Mason’s Center for Global Education offers a wide variety of programs that go all over the world, but in 1993 they were just a small office with only a handful of students interested in studying abroad.
The Center for Global Education, originally named the Office of International Exchange and Study Abroad, used to be located in a trailer next to the library but has since relocated to the Johnson Center, with a name change and offers more than 100 different programs.
“There was basically one part-time person who worked in the office. The university was less than half of its current size and it was completely a commuter school,” Yehuda Lukacs, the associate provost for International Programs and director of the Center for Global Education, said.
Lukacs said that the programs that were picked to be offered by Mason go all the way back to when he first arrived at Mason in 1993 after teaching at American University and the University of Maryland. He said that because Mason was mostly a commuter school back then, most of the commuters worked and didn’t have time to study abroad. That is when he decided to create shorter study abroad programs for the winter and summer breaks for these students. This is where programs like the London PR program in in the winter and the Czech Republic film and theater summer program came from.
Mason teams up with other universities specifically with the direct exchange programs. In this program, students pay Mason tuition to attend a host university while that university sends one of its own students to attend Mason.
Lukacs said that universities pair up with Mason to offer study abroad programs for a number of different reasons.
“[Universities in other countries and Mason will pair up based on] different departments, different colleges, the type of relationships [Mason has] with institutions worldwide and once in a while we have an agreement [with a university] that calls for an exchange of students and the CGE manages these exchanges,” Lukacs said.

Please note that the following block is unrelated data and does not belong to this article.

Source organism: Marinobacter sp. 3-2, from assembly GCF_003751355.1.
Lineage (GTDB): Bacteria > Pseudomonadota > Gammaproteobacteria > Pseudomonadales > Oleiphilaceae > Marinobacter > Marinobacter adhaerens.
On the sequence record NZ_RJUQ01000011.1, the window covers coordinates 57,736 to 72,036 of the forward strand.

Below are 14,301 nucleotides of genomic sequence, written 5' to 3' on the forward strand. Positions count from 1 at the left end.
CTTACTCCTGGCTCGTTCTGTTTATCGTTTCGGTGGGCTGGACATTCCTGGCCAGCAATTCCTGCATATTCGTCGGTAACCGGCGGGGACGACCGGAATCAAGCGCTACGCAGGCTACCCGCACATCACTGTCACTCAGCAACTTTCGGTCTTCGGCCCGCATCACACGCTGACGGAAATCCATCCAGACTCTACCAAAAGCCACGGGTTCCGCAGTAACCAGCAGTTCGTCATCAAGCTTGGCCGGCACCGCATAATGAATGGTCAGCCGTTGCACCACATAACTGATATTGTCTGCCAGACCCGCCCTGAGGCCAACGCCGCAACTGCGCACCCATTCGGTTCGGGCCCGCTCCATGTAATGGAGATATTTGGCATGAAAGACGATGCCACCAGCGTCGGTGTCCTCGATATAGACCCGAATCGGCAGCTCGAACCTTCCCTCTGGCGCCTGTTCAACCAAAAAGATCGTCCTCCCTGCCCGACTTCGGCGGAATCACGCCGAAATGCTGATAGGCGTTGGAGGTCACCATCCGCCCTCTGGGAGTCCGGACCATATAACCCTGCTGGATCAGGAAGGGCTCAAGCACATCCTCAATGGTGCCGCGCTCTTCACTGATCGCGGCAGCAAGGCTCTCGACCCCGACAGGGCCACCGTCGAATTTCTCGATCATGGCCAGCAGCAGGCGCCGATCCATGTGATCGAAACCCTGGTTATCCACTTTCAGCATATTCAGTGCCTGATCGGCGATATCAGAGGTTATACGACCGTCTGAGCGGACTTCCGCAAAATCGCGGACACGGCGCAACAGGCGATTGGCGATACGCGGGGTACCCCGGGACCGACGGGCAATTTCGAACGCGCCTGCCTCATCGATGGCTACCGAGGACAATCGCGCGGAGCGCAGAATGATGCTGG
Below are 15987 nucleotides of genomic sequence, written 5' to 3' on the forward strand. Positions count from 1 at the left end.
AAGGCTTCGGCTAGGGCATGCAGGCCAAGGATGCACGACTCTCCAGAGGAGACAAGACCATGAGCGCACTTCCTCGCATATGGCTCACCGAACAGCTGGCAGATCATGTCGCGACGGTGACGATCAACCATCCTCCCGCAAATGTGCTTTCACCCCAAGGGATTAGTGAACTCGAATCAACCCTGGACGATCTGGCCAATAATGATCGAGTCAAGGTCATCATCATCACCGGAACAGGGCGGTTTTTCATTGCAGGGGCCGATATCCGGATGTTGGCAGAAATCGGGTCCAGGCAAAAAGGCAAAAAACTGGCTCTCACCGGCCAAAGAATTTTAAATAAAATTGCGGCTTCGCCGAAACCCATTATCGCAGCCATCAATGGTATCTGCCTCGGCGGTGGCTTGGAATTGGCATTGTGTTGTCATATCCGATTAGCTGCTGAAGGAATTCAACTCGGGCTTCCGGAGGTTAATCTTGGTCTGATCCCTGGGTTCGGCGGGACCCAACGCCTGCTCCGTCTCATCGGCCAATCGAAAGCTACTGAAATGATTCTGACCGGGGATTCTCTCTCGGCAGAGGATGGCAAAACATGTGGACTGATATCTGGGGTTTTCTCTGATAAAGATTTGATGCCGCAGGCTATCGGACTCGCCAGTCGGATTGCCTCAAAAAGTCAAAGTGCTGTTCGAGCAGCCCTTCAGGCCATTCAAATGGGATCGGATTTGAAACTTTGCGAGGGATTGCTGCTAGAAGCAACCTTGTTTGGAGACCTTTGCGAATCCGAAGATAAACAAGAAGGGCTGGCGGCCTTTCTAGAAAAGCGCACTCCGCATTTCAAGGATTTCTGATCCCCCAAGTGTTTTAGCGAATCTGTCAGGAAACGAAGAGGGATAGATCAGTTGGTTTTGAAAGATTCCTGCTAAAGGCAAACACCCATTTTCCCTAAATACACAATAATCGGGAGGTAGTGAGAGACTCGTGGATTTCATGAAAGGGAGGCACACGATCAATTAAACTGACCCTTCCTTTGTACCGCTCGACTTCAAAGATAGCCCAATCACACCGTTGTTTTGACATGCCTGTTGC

Lukacs said he is currently working with the Mason Department of Modern and Classical Languages to develop a new semester program that will be faculty-led in Grenada, Spain. The students would take Spanish language classes and also social science and humanities classes in English.
There are also two new direct enrollment programs, according to Lukacs. Direct enrollment programs are when a student enrolls as a visiting international student and has a program tailored for them. Lukacs said one of the new programs is with the University of Nicosia is Cyprus to study gender and Mediterranean studies, and the other is with the University of San Andrés in Buenos Aires, Argentina where students can go to study Latin American studies.
Lukacs said the most popular program from this year and in years past has been the summer internship in London. He said there will be close to 30 students attending the program together where they’ll mostly work at internships, but also take some classes. He said the internships offered through this program range from the British Parliament to the BBC.
“We have a number of opportunities and semester and short programs, internships, [and] exchanges that would fit the academic profile of each student, whether they are undergraduate or graduate students,” Lukacs said. “And in this day and age, when it comes to studying abroad my motto is ‘Can you afford not to study abroad?’”
Featured image by Amy Rose